As New Zealand wakes up, Apple has just finished its Peek Performance event, unveiling the iPhone SE 3 and iPad Air as expected, and introducing a whole new desktop computer called the Mac Studio.

Let’s get the refreshes out the way early because they’re largely the same as the previous generations only with faster chips. 

Indeed, you’d be hard pushed to tell the iPhone SE 3 apart from the previous gen, which in turn looks a lot like the five-year-old iPhone 8. It is, of course, significantly faster, with the same A15 Bionic chip that powers the iPhone 13 Pro. And with a price that starts at just NZ$799, it’s a serious contender if you want iOS but don’t want to spend the Earth.

Then there’s the iPad Air 5 which gets an even bigger shot in the arm. Rather than giving it the A15 chip for parity with the top-end iPhones, Apple has stuck a M1 processor in it, making it a match for the latest iPad Pro and MacBooks. In real terms, Apple says that means you can expect 60% more performance than the previous generation with twice the graphical grunt. 

USB-C transfer speeds are also doubled, and 5G is introduced if you want to stay connected when away from WiFi. The 12MP front-facing ultrawide camera also adds Centre Stage, the fancy tech that will keep you centred on FaceTime calls. It starts at NZ$1,049 — or NZ$1,299 if you want 5G included.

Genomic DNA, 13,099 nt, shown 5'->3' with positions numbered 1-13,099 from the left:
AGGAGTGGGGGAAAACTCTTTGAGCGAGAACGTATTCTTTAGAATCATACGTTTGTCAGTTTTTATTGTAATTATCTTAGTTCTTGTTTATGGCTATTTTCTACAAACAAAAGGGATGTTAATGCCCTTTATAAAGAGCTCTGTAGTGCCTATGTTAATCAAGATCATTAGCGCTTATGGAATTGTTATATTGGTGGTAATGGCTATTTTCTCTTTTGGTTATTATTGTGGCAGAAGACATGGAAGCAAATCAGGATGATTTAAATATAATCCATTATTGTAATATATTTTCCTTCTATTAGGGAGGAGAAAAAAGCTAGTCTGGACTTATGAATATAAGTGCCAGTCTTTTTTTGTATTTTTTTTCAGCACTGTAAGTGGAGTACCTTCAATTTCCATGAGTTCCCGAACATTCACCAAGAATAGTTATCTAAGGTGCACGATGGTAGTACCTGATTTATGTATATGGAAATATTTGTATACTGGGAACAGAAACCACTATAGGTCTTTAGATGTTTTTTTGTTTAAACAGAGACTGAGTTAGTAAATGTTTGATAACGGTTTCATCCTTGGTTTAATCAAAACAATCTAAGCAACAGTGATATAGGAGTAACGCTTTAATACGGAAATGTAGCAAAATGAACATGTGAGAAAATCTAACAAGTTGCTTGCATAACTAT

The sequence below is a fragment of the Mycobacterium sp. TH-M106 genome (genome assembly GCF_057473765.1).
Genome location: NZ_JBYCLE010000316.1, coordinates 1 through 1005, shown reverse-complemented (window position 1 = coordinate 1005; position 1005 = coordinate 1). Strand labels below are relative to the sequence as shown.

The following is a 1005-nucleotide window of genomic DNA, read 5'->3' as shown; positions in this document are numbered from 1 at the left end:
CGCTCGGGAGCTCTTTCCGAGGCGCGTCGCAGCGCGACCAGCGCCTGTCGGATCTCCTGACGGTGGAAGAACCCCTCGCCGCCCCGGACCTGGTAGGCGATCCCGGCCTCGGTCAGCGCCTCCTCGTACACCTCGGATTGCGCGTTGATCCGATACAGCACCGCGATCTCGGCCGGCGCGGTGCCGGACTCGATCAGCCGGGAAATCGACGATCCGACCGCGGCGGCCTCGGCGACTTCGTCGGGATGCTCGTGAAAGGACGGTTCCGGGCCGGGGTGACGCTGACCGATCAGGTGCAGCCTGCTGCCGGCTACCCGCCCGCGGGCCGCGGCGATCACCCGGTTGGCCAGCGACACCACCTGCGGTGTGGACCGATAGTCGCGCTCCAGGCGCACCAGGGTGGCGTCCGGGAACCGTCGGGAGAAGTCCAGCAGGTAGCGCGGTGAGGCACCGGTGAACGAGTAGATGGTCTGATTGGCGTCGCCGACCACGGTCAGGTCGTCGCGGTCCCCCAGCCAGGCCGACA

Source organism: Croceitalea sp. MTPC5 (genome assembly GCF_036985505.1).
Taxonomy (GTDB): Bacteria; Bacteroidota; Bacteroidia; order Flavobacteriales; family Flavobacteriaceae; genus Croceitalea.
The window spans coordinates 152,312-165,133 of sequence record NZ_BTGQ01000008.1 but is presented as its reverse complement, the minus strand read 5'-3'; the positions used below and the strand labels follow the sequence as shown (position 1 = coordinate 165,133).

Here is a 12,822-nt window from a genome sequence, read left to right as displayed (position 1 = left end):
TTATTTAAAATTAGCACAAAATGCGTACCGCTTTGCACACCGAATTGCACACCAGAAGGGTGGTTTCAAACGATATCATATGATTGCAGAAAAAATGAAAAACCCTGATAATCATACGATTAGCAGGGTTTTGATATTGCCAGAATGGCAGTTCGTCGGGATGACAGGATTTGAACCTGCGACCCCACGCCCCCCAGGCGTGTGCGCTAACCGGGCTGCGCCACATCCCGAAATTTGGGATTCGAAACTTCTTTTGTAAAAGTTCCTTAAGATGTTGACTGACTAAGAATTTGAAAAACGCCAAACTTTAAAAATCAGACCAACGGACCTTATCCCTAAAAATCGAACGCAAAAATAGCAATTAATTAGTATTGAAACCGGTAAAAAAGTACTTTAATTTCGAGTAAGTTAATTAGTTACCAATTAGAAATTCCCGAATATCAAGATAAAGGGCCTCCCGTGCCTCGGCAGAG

Then there was the star of the show: the Mac Studio.

Looking like a Mac mini that had let itself go a bit, the Studio offers serious power at a serious price. In fact, let’s get that pricing out of the way first. You may want to sit down.

The Mac Studio starts at NZ$3,599 for the M1 Max version, or NZ$7,099 for one packing the freshly unveiled M1 Ultra chip, which doubles the CPU cores to 20, and offers up to 64 GPU cores. If you max it out with the 64-core GPU, 128GB unified memory and 8TB SSD, your bank account will be NZ$14,099 lighter.

But Apple does go some way to justifying these sky-high prices. The M1 Ultra version is 3.8 times faster than the fastest iMac, Apple says, but it also leaves the super-expensive 28-core Intel Xeon Mac Pro in the dust, with performance that’s 60% nippier.

It’s aimed at creators looking to juggle 8K video streams (up to 18 according to Apple) or mix dozens of musical streams together, in other words. And as connectivity is important to such types, Apple hasn’t scrimped on ports. They are:

  • 4 x Thunderbolt ports
  • 2 x USB-A ports
  • 1 x HDMI port
  • 1 x 10GB ethernet port
  • 2 x USB-C ports
  • 1 x SDXC slot
  • 1 x Pro audio jack

With all those ports and power, Apple says you can connect four Pro Displays and a 4K monitor at the same time, should you really want. 

Alternative, you could buy the Studio Display (from NZ$2,999) to go along with it. It’s a 5K panel with a bunch of handy built-in extras, like a 12MP ultra-wide camera with Centre Stage and six speakers with Spatial Audio.

Some pre-orders are available now, while others will open on Friday. Which is weird, as all four products will go on sale on March 18…